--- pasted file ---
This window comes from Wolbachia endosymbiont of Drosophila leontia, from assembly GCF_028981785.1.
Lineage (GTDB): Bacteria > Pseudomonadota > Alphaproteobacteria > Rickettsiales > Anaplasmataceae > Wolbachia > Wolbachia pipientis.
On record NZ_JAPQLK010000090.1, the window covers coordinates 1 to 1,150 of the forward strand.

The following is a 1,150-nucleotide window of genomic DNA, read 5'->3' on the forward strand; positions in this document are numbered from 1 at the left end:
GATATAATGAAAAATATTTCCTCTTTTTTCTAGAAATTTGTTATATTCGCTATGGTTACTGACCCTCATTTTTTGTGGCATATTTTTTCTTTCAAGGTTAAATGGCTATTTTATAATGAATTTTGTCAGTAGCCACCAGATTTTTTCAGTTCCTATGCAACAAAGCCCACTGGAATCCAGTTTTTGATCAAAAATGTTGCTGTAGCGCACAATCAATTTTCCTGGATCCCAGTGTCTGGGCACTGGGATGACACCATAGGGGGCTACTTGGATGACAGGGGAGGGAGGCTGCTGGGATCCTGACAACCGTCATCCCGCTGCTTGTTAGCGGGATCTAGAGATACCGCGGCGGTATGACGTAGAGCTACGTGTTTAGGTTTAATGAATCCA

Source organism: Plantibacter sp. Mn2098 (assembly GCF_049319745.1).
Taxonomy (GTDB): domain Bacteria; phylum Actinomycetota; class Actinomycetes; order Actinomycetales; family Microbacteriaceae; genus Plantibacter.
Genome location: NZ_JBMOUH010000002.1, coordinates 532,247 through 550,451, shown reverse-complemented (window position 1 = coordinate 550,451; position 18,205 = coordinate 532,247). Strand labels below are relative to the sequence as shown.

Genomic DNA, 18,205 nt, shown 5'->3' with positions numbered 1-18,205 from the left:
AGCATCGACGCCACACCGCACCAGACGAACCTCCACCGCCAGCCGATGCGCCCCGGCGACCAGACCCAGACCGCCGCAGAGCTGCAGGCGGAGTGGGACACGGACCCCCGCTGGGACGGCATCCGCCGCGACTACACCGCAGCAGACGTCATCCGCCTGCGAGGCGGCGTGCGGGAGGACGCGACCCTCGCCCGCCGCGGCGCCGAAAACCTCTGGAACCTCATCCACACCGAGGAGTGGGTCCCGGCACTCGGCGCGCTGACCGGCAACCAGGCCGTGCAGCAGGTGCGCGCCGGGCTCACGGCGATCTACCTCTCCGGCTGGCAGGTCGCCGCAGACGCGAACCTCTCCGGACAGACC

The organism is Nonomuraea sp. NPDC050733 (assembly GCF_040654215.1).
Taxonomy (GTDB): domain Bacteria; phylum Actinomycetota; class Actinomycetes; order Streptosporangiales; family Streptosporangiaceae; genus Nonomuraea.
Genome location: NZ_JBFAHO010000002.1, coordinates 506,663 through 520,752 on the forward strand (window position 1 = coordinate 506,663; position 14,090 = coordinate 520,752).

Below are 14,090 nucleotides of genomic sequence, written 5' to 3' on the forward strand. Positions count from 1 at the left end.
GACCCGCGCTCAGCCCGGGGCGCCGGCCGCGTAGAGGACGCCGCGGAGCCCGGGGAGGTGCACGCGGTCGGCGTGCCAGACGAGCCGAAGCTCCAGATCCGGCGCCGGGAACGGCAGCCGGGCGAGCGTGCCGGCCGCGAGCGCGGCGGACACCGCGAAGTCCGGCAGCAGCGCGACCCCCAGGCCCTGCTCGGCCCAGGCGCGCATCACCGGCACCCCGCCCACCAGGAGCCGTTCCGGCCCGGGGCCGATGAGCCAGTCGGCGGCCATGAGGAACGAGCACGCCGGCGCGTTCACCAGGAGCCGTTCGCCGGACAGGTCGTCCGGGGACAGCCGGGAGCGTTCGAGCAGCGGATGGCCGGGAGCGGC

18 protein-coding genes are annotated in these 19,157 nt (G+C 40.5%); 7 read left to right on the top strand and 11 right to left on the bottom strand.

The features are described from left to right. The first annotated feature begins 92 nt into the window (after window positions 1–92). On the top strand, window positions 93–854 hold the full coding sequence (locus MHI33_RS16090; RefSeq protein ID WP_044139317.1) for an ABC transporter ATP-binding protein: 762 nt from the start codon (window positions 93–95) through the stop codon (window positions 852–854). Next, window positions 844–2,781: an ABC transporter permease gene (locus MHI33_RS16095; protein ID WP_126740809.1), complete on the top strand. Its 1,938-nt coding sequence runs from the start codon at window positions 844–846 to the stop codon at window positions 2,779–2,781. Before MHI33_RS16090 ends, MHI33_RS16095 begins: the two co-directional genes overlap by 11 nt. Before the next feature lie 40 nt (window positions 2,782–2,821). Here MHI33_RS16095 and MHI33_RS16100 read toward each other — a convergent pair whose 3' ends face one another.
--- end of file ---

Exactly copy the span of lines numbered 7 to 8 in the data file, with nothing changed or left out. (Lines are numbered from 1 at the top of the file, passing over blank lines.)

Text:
Taxonomy (GTDB): domain Bacteria; phylum Actinomycetota; class Actinomycetes; order Actinomycetales; family Microbacteriaceae; genus Plantibacter.
Genome location: NZ_JBMOUH010000002.1, coordinates 532,247 through 550,451, shown reverse-complemented (window position 1 = coordinate 550,451; position 18,205 = coordinate 532,247). Strand labels below are relative to the sequence as shown.